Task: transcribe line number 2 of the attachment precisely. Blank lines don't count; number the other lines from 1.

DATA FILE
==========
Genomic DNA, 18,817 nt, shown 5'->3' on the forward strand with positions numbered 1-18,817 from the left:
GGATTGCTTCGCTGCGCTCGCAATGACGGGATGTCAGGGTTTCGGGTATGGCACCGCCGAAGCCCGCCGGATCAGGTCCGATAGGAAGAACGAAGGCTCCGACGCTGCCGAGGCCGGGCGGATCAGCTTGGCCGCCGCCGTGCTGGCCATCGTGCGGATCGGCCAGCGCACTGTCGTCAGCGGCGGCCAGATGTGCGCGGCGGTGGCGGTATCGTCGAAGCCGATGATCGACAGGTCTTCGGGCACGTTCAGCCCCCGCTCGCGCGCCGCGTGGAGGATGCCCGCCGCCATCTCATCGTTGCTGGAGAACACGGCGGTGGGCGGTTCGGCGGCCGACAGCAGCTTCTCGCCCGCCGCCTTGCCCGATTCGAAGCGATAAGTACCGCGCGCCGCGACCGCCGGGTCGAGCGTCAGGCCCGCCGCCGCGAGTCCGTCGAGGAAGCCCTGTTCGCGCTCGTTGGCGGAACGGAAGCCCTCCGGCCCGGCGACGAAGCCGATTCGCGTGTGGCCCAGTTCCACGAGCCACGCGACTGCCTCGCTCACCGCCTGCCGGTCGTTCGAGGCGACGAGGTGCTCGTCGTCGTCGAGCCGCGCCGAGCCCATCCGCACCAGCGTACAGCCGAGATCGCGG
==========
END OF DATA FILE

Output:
GGATTGCTTCGCTGCGCTCGCAATGACGGGATGTCAGGGTTTCGGGTATGGCACCGCCGAAGCCCGCCGGATCAGGTCCGATAGGAAGAACGAAGGCTCCGACGCTGCCGAGGCCGGGCGGATCAGCTTGGCCGCCGCCGTGCTGGCCATCGTGCGGATCGGCCAGCGCACTGTCGTCAGCGGCGGCCAGATGTGCGCGGCGGTGGCGGTATCGTCGAAGCCGATGATCGACAGGTCTTCGGGCACGTTCAGCCCCCGCTCGCGCGCCGCGTGGAGGATGCCCGCCGCCATCTCATCGTTGCTGGAGAACACGGCGGTGGGCGGTTCGGCGGCCGACAGCAGCTTCTCGCCCGCCGCCTTGCCCGATTCGAAGCGATAAGTACCGCGCGCCGCGACCGCCGGGTCGAGCGTCAGGCCCGCCGCCGCGAGTCCGTCGAGGAAGCCCTGTTCGCGCTCGTTGGCGGAACGGAAGCCCTCCGGCCCGGCGACGAAGCCGATTCGCGTGTGGCCCAGTTCCACGAGCCACGCGACTGCCTCGCTCACCGCCTGCCGGTCGTTCGAGGCGACGAGGTGCTCGTCGTCGTCGAGCCGCGCCGAGCCCATCCGCACCAGCGTACAGCCGAGATCGCGG